Vegan Star Emily Deschanel Makes No Bones About Her Health

Emily Deschanel
[vc_column css=".vc_custom_1501857463317{padding-right: 0px !important;padding-left: 0px !important;}"][vc_column_text el_id="text-content"]When Emily Deschanel casually tosses around words such as phalanges, manubrium and scapula, it’s because she’s learned a thing or two while playing Dr. Temperance Brennan on FOX Television’s longest-running comedy-drama, Bones. Entering its 11th season in October, the show is based on the career of forensic anthropologist and author Kathy Reichs, and premiered on September 13, 2005. After filming more than 200 episodes in a decade, her character, nicknamed “Bones,” has scrutinized enough skeletons to name nearly all of the 206 bones in the body. When we spoke with her recently, she was happily multitasking at home while feeding her two-month-old son in between interviews.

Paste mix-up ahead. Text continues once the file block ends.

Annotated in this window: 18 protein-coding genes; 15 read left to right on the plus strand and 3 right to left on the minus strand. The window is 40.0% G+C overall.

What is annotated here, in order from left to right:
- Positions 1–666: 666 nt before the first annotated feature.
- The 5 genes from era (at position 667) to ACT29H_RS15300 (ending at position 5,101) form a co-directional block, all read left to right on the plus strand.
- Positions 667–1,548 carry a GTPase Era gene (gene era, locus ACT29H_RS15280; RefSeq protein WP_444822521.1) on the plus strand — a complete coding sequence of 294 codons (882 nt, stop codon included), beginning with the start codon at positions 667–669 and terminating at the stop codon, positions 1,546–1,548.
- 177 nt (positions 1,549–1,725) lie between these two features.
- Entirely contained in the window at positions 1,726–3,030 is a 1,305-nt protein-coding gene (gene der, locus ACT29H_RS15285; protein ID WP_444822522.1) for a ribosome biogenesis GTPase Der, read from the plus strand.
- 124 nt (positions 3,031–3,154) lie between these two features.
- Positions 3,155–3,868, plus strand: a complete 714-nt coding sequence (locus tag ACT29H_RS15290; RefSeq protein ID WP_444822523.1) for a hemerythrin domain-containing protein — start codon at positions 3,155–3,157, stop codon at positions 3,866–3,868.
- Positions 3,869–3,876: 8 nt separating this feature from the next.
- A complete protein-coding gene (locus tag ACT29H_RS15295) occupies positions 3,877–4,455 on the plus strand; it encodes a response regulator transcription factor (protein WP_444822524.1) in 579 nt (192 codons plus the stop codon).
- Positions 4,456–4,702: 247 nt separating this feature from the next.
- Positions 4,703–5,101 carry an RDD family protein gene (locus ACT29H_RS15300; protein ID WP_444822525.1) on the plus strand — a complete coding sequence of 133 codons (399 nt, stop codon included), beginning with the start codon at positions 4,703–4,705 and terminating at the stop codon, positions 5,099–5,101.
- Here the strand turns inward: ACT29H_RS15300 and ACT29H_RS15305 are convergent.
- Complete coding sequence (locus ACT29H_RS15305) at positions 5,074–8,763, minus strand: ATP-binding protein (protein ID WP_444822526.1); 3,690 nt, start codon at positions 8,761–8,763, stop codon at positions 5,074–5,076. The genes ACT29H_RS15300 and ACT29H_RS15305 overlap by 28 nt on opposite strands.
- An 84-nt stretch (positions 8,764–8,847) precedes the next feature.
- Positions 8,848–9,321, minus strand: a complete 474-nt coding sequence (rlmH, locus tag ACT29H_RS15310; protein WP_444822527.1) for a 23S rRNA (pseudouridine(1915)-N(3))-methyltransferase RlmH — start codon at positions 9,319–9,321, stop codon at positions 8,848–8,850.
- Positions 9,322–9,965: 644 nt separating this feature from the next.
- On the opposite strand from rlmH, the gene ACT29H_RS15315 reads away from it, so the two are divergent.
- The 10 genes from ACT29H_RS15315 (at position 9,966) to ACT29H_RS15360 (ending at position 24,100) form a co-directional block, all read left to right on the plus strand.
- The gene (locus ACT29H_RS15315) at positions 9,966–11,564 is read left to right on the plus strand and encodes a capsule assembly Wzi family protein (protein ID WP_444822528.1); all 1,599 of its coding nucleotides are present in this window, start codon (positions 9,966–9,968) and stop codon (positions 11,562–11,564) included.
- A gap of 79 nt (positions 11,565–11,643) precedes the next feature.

I've looked at a lot of gross, dead bodies on the show over the years,” Deschanel laughed. “I’m definitely more aware of the fact that there are a lot of things which are not good for your bones. For instance, if your body doesn’t get proper nutrition, it will actually leach what it needs from the bones and cause problems. Once, when I was filming a scene, my character was supposed to offer someone a soda to drink. I said we couldn’t do that because soda is not good for your bones!”